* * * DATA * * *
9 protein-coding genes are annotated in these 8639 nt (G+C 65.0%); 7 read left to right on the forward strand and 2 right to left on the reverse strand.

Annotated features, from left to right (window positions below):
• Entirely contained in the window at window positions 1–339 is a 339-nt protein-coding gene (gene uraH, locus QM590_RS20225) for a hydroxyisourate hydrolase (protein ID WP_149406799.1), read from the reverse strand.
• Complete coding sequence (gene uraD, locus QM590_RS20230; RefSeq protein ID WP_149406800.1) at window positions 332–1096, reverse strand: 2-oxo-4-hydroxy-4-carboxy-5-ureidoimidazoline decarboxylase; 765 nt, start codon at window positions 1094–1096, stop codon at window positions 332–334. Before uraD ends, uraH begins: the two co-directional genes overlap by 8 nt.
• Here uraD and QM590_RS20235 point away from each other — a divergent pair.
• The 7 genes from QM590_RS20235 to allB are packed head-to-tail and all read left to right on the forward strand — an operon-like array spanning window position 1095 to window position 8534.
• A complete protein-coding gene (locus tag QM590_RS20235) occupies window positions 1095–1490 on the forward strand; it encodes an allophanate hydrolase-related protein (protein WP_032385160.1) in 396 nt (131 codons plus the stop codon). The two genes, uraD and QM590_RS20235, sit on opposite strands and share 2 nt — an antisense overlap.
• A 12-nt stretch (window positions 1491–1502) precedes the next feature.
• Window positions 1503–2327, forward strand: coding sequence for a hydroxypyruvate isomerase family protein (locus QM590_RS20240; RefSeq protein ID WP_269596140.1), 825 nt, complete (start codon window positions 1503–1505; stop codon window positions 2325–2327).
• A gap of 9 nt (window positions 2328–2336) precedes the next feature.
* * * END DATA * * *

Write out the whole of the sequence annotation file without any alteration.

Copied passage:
9 protein-coding genes are annotated in these 8639 nt (G+C 65.0%); 7 read left to right on the forward strand and 2 right to left on the reverse strand.

Annotated features, from left to right (window positions below):
• Entirely contained in the window at window positions 1–339 is a 339-nt protein-coding gene (gene uraH, locus QM590_RS20225) for a hydroxyisourate hydrolase (protein ID WP_149406799.1), read from the reverse strand.
• Complete coding sequence (gene uraD, locus QM590_RS20230; RefSeq protein ID WP_149406800.1) at window positions 332–1096, reverse strand: 2-oxo-4-hydroxy-4-carboxy-5-ureidoimidazoline decarboxylase; 765 nt, start codon at window positions 1094–1096, stop codon at window positions 332–334. Before uraD ends, uraH begins: the two co-directional genes overlap by 8 nt.
• Here uraD and QM590_RS20235 point away from each other — a divergent pair.
• The 7 genes from QM590_RS20235 to allB are packed head-to-tail and all read left to right on the forward strand — an operon-like array spanning window position 1095 to window position 8534.
• A complete protein-coding gene (locus tag QM590_RS20235) occupies window positions 1095–1490 on the forward strand; it encodes an allophanate hydrolase-related protein (protein WP_032385160.1) in 396 nt (131 codons plus the stop codon). The two genes, uraD and QM590_RS20235, sit on opposite strands and share 2 nt — an antisense overlap.
• A 12-nt stretch (window positions 1491–1502) precedes the next feature.
• Window positions 1503–2327, forward strand: coding sequence for a hydroxypyruvate isomerase family protein (locus QM590_RS20240; RefSeq protein ID WP_269596140.1), 825 nt, complete (start codon window positions 1503–1505; stop codon window positions 2325–2327).
• A gap of 9 nt (window positions 2328–2336) precedes the next feature.